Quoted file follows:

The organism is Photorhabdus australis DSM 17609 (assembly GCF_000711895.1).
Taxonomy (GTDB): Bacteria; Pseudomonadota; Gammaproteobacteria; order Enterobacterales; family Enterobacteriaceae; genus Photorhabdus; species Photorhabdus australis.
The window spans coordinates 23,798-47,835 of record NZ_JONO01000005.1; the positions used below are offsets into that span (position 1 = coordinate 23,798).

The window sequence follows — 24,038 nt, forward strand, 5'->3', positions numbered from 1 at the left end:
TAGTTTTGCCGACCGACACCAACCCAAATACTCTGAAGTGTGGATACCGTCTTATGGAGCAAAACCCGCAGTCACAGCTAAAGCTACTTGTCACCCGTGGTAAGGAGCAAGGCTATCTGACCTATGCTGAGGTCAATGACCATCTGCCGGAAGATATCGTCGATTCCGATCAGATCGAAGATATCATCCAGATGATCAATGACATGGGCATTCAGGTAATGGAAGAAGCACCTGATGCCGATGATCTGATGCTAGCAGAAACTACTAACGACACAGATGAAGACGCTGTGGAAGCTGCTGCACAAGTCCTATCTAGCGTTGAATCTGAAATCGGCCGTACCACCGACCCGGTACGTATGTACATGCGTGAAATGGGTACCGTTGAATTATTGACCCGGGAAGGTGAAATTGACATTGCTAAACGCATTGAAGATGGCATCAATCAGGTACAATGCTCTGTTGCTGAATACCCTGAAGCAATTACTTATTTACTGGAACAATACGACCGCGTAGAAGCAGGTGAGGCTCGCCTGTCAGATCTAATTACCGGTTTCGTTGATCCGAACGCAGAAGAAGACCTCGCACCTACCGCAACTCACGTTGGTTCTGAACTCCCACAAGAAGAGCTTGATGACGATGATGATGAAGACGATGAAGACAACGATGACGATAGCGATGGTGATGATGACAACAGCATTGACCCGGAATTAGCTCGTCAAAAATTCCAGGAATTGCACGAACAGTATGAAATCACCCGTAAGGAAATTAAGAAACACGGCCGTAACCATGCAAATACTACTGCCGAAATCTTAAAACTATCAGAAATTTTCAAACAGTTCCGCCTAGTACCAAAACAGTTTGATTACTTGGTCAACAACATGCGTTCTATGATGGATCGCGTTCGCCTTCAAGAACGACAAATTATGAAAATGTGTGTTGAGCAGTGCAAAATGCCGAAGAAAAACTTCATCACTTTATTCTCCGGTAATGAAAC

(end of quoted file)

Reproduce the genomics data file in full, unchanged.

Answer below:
The organism is Photorhabdus australis DSM 17609 (assembly GCF_000711895.1).
Taxonomy (GTDB): Bacteria; Pseudomonadota; Gammaproteobacteria; order Enterobacterales; family Enterobacteriaceae; genus Photorhabdus; species Photorhabdus australis.
The window spans coordinates 23,798-47,835 of record NZ_JONO01000005.1; the positions used below are offsets into that span (position 1 = coordinate 23,798).

The window sequence follows — 24,038 nt, forward strand, 5'->3', positions numbered from 1 at the left end:
TAGTTTTGCCGACCGACACCAACCCAAATACTCTGAAGTGTGGATACCGTCTTATGGAGCAAAACCCGCAGTCACAGCTAAAGCTACTTGTCACCCGTGGTAAGGAGCAAGGCTATCTGACCTATGCTGAGGTCAATGACCATCTGCCGGAAGATATCGTCGATTCCGATCAGATCGAAGATATCATCCAGATGATCAATGACATGGGCATTCAGGTAATGGAAGAAGCACCTGATGCCGATGATCTGATGCTAGCAGAAACTACTAACGACACAGATGAAGACGCTGTGGAAGCTGCTGCACAAGTCCTATCTAGCGTTGAATCTGAAATCGGCCGTACCACCGACCCGGTACGTATGTACATGCGTGAAATGGGTACCGTTGAATTATTGACCCGGGAAGGTGAAATTGACATTGCTAAACGCATTGAAGATGGCATCAATCAGGTACAATGCTCTGTTGCTGAATACCCTGAAGCAATTACTTATTTACTGGAACAATACGACCGCGTAGAAGCAGGTGAGGCTCGCCTGTCAGATCTAATTACCGGTTTCGTTGATCCGAACGCAGAAGAAGACCTCGCACCTACCGCAACTCACGTTGGTTCTGAACTCCCACAAGAAGAGCTTGATGACGATGATGATGAAGACGATGAAGACAACGATGACGATAGCGATGGTGATGATGACAACAGCATTGACCCGGAATTAGCTCGTCAAAAATTCCAGGAATTGCACGAACAGTATGAAATCACCCGTAAGGAAATTAAGAAACACGGCCGTAACCATGCAAATACTACTGCCGAAATCTTAAAACTATCAGAAATTTTCAAACAGTTCCGCCTAGTACCAAAACAGTTTGATTACTTGGTCAACAACATGCGTTCTATGATGGATCGCGTTCGCCTTCAAGAACGACAAATTATGAAAATGTGTGTTGAGCAGTGCAAAATGCCGAAGAAAAACTTCATCACTTTATTCTCCGGTAATGAAAC